How effective is fast and automated feedback to examiners in tackling the size of marking errors?
Reliability is important in national assessment systems. Therefore, there is a good deal of research about examiners' marking reliability. However, some questions remain unanswered due to the changing context of e-marking, particularly the opportunity for fast and automated feedback to examiners on their marking. Some of these questions are:
- will iterative feedback result in greater marking accuracy than only one feedback session?
- will encouraging examiners to be consistent (rather than more accurate) result in greater marking accuracy?
- will encouraging examiners to be more accurate (rather than more consistent) result in greater marking accuracy?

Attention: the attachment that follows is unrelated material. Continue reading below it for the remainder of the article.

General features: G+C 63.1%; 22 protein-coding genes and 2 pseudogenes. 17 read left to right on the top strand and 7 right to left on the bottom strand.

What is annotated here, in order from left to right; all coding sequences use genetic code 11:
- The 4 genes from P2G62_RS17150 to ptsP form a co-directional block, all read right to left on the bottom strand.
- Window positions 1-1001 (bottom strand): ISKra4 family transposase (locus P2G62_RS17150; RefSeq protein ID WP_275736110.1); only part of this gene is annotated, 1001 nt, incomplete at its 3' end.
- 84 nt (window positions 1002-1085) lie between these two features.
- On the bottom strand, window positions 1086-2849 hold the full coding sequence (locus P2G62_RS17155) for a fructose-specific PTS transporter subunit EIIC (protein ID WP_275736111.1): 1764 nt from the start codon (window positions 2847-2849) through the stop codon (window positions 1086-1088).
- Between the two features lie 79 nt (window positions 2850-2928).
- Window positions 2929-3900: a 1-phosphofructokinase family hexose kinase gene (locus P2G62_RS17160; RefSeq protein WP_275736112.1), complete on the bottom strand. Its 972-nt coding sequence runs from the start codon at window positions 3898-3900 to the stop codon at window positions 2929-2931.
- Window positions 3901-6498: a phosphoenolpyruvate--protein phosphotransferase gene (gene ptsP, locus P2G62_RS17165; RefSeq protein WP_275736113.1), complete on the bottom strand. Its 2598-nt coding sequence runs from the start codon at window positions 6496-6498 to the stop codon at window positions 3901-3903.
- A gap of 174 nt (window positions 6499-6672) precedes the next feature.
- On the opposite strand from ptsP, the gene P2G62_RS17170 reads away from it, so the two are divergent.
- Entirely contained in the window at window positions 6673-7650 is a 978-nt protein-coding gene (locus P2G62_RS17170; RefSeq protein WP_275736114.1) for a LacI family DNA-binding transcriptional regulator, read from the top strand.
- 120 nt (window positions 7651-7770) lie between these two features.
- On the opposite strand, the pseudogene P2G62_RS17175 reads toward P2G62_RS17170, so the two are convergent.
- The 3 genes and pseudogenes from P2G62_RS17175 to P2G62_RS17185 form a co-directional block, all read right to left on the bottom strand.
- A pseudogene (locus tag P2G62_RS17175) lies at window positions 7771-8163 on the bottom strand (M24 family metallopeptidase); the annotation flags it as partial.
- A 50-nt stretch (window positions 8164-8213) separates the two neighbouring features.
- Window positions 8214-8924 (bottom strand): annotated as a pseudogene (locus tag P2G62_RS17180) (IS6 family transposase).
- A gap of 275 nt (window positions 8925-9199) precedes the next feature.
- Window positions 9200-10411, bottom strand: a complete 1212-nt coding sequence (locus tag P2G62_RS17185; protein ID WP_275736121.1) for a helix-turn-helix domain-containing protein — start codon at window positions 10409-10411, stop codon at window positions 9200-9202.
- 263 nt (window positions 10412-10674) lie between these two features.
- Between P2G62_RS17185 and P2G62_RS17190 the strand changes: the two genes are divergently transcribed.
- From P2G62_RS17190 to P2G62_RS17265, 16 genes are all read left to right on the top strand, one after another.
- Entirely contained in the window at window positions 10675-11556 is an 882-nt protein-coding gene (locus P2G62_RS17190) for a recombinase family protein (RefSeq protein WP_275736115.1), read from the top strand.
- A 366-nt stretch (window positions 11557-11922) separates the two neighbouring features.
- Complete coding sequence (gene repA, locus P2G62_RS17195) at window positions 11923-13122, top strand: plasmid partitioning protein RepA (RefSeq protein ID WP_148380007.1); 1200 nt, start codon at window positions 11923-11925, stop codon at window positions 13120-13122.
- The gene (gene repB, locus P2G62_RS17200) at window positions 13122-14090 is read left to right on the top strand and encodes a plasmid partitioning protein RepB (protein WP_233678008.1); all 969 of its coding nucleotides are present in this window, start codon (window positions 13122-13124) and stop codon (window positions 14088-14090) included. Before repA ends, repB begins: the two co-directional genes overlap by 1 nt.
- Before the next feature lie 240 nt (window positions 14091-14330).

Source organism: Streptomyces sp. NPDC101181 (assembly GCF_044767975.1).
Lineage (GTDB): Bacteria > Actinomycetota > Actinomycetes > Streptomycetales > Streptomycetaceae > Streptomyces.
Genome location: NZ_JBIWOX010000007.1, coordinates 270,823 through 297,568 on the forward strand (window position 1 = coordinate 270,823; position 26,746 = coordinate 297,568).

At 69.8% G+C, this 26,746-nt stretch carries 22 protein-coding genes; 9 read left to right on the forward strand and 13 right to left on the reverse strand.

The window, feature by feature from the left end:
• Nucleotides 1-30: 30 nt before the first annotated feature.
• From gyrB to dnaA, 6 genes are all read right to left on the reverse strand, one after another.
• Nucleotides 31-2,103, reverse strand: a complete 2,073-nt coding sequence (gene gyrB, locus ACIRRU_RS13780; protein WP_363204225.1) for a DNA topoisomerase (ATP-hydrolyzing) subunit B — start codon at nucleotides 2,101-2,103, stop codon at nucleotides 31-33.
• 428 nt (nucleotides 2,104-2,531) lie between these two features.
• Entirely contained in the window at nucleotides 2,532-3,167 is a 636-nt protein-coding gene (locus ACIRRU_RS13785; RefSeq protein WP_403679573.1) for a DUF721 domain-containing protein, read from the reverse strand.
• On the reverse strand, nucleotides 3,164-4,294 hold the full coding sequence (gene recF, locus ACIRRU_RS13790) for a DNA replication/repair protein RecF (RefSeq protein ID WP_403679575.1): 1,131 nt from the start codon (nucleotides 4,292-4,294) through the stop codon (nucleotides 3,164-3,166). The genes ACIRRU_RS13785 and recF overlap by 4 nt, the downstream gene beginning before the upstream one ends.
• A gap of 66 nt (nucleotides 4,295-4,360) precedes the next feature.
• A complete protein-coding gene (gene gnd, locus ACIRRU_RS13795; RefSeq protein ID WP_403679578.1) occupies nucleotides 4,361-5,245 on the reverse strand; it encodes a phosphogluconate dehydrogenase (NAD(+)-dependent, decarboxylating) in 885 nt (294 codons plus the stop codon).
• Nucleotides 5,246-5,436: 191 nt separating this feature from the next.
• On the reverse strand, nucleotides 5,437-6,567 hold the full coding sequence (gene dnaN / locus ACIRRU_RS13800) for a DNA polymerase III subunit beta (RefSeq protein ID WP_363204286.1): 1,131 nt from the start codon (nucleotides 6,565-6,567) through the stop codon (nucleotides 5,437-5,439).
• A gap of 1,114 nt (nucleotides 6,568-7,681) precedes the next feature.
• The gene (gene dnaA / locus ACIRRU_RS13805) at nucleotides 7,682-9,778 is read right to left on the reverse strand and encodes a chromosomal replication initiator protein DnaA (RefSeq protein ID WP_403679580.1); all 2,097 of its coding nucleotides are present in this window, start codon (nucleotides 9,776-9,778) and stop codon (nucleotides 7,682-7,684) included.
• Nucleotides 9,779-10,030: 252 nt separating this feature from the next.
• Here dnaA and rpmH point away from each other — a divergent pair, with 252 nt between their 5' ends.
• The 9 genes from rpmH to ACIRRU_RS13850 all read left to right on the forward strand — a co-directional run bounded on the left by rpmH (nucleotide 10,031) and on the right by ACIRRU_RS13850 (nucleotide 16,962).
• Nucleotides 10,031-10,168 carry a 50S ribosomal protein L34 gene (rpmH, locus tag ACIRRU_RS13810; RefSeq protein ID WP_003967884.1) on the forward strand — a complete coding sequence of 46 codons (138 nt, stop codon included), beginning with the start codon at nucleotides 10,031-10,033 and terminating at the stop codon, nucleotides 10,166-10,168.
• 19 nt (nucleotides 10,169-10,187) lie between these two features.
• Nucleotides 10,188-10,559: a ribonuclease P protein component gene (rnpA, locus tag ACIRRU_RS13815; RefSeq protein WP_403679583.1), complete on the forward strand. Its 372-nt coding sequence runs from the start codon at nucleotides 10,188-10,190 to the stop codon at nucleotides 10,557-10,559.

Thirty three examiners were matched into four experimental groups based on severity of their marking. All examiners marked the same 100 candidate responses, in the same short time scale. Group 1 received one session of feedback about their accuracy. Group 2 received three iterative sessions of feedback about the accuracy of their marking. Group 3 received one session of feedback about their consistency. Group 4 received three iterative sessions of feedback about the consistency of their marking. Absolute differences between examiners' marking and a reference mark were analysed using a general linear model. The results of the present analysis pointed towards the answer to all the research questions being "no". The results presented in this article are not intended to be used to evaluate current marking practices. Rather the article is intended to contribute to answering the research questions, and developing an evidence base for the principles that should be used to design and improve marking practices.